We're sure by now you've tried endless over-the-counter and DIY products to deal with pet odor only to be disappointed again and again. And, if you've just moved into your dream home and you're facing left behind pet odor from the previous owner, we understand how annoyed and extremely frustrated this can make you. So, if you're tired and frustrated when it comes to dealing with stubborn pet odors, don't worry because we've got you covered!
And if you're even interested in prepping your home for sale, read on because we have the perfect solution for you. In no time your home will be back to smelling like new and you'll be able to get top dollar for your property. Read on as we dive into removing stubborn pet odor.
In order to remove such a strong odor, we'll need to start with what the animal urine contains that creates so many smelly carpets and pieces of furniture around the world. Both cat and dog urine contain the following in varying amounts:
If you've never given much thought to urine, there is a huge difference between the urine that comes from either a cat or a dog. And various factors such as bacteria, hormones, and even metabolites contribute to the smell along with urea and uric acid.
This particular compound is made up of oxygen atoms, nitrogen, hydrogen, and even carbon. Uric acid is not very soluble in water due to its crystal structure. Due to this, it readily reverts to its salt form; however, when uric acid is in its salt form, it is quite resistant to water, soap, and even DIY urine solutions.
Each time your cat or dog pees on your carpet the uric acid produced goes on to soak deep into the carpet. However, it goes deeper than the carpet and gets into the fibers and pores of the subflooring and the carpet pad. As the compound converts to its salt form, it then sticks and binds to the flooring material as well as the carpet fibers, and get this, it tends to stay forever. And we're sure that you've noticed that even if you steam clean your carpet the scent still stays even though some other components are removed.
Additionally, since uric acid smells less when it is dry, it is quite smelly when it is wet. This goes on to increase the smell on wet days when compared to dry days. So, if you're going to target and remove the uric acid, you'll need to use enzymes like ureases and get it deep into the carpet pad, carpet fiber, and even the subflooring. This is done to properly hydrolyze the uric acid into ammonia and carbon dioxide in order for evaporation to occur.
Additionally, urea also plays a huge role when it comes to the metabolism of nitrogen compounds in mammals. And it is also the main source of nitrogen in the urine. Urea is known for being odorless and colorless, however, it has a pretty bad smell and releases ammonia as a by-product.
Urea is easily removed when compared to uric acid and is simply combated with the use of soapy hot water. However, once it properly soaks in, it will be quite the challenge to reach any urea in your upholstery and subflooring.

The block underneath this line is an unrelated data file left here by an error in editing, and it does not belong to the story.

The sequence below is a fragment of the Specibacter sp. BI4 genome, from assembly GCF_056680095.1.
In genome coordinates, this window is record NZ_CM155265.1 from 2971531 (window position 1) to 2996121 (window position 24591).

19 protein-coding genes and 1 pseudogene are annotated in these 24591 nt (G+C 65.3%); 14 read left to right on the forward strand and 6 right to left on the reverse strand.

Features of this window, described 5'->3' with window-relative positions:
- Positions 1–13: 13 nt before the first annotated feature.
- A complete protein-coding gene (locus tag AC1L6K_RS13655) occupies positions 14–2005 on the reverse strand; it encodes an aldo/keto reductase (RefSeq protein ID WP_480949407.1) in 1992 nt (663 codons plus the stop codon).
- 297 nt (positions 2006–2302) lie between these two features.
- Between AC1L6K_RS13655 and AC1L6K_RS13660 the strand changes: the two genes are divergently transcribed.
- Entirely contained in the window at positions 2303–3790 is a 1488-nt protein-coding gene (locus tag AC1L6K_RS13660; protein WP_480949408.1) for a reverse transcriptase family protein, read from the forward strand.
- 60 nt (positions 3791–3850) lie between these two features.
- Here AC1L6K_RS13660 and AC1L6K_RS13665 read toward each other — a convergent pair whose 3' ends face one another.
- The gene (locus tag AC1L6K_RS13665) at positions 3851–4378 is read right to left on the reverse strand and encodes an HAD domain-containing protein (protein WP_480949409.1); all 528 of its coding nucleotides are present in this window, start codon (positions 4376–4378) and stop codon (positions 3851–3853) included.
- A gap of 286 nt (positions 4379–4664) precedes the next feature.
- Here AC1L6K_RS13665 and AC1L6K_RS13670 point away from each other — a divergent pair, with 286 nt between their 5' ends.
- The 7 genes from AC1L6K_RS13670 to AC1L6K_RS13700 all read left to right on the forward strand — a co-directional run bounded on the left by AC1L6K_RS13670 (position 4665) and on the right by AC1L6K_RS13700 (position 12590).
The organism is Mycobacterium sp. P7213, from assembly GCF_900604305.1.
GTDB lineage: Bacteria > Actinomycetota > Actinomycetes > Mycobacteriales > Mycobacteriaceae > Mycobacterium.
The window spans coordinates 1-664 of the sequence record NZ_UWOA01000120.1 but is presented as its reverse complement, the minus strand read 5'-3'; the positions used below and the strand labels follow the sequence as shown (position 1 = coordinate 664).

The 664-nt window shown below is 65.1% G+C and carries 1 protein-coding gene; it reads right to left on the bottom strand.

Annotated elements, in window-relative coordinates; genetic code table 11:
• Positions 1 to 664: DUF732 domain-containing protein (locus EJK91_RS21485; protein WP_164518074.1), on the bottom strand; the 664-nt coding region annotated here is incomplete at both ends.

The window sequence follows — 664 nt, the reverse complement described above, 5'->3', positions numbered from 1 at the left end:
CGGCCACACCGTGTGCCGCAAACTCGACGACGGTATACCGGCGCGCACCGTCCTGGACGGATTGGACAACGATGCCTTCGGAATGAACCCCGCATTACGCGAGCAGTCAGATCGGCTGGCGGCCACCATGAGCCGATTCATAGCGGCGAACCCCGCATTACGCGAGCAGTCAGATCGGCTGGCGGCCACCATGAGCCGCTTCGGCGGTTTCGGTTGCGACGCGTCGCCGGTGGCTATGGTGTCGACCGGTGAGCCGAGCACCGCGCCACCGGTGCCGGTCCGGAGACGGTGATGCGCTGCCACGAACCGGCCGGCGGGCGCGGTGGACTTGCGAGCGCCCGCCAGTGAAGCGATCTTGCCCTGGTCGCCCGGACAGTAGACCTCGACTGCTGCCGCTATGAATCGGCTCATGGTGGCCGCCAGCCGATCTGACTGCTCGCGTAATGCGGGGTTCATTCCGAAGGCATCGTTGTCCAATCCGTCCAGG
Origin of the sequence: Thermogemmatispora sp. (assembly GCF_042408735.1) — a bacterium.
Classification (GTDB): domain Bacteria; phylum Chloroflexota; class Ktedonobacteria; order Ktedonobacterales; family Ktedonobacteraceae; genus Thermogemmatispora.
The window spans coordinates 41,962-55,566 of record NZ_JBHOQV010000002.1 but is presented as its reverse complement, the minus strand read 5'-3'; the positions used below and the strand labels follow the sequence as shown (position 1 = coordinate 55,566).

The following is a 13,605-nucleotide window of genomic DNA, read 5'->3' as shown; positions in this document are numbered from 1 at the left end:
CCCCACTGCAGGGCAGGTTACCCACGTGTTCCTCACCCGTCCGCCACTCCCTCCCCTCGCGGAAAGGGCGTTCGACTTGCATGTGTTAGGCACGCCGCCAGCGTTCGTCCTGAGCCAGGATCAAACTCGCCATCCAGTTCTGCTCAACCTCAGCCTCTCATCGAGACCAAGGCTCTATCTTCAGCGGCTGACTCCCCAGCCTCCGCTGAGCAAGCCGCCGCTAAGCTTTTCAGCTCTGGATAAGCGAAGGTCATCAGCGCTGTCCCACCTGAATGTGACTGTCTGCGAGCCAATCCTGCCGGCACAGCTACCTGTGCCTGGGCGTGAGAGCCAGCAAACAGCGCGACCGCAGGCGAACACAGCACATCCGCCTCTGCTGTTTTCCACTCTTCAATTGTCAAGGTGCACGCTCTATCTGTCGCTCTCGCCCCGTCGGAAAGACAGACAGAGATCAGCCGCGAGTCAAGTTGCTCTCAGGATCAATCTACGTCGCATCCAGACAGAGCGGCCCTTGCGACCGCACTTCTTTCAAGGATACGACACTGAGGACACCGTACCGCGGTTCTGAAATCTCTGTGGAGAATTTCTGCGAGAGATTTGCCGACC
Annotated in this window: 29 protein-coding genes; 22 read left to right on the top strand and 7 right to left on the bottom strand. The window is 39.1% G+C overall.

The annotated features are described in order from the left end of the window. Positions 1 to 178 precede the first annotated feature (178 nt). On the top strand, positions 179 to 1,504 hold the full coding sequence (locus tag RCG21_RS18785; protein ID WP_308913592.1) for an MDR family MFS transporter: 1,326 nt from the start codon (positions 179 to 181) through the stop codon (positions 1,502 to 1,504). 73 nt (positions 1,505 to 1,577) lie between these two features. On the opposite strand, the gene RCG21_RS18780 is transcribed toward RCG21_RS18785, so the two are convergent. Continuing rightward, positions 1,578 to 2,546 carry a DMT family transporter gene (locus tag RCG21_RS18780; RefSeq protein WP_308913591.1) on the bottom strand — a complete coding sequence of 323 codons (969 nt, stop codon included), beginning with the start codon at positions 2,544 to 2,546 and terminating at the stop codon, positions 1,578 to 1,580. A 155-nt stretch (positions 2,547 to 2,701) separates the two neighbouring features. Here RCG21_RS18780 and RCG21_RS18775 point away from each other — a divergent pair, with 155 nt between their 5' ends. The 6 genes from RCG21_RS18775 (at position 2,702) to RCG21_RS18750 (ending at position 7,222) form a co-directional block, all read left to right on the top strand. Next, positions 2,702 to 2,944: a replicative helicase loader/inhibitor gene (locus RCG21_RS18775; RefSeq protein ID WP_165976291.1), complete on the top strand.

Getting a puppy used to being housebroken will create several poop accidents before he finally learns to not go inside. And even if you scrub hard enough, you're still not sure to get all the poop out. This can create quite the amount of stress if loose stools were involved or even if you went and poured water all over the mess. Pouring water would have resulted in soaking your carpet pad and subflooring with bacteria-filled water.
And while you may have even used a steam cleaner, it's always best to keep in mind that steam cleaners aren't powerful enough to extract all the bacteria and water from both surfaces. Simply put, they tend to usually clean the surface of your carpet and they even make quite the mess by spreading the bacteria throughout your carpet. So, don't forget that while the moisture dries, your surface would still be covered with bacteria.
A relator's worse nightmare is the scent of a dog which is typically caused by bacteria and yeast that inhabits a dog's fur. Simply put, these bacteria are quite smelly, unsanitary and it attaches itself to your hands each time you pet your furry friend; and it even easily attaches to carpet fibers and other materials. So, be sure to wash your hands after playing with your dog.
When it comes to removing this particular odor, you're going to need to kill the bacteria. However, this is quite hard. This is another reason why your home still smells like a dog long after he is gone. So, in the meantime, be sure to keep up with the rigorous cleaning routine because your dog will be rolling around all day and night as he continues to smell up your entire home.
When you're trying to remove stubborn pet odors you'll need to ensure the following are done:
*Ensure products work on urea, uric acid and that they actually kill the bacteria left behind.
*Be sure to purchase products that can get deeper than just the surface in order to properly remove urea, uric acid and kill bacteria.
*You'll also need to properly dry freshly cleaned surfaces such as carpets, carpet pads, and even your subflooring in order to ensure that bacteria don't grow again.
The above-mentioned can be easily accomplished if you get your hands on the right products. It should also be noted that if pets have repeated accidents, you're going to need to hire a professional to deal with removing bacteria, uric acid, and urea from your subflooring, carpets, carpet pads, and upholstery. Additionally, this requires the use of cleaners that contain enzymes and antimicrobial agents to readily kill bacteria.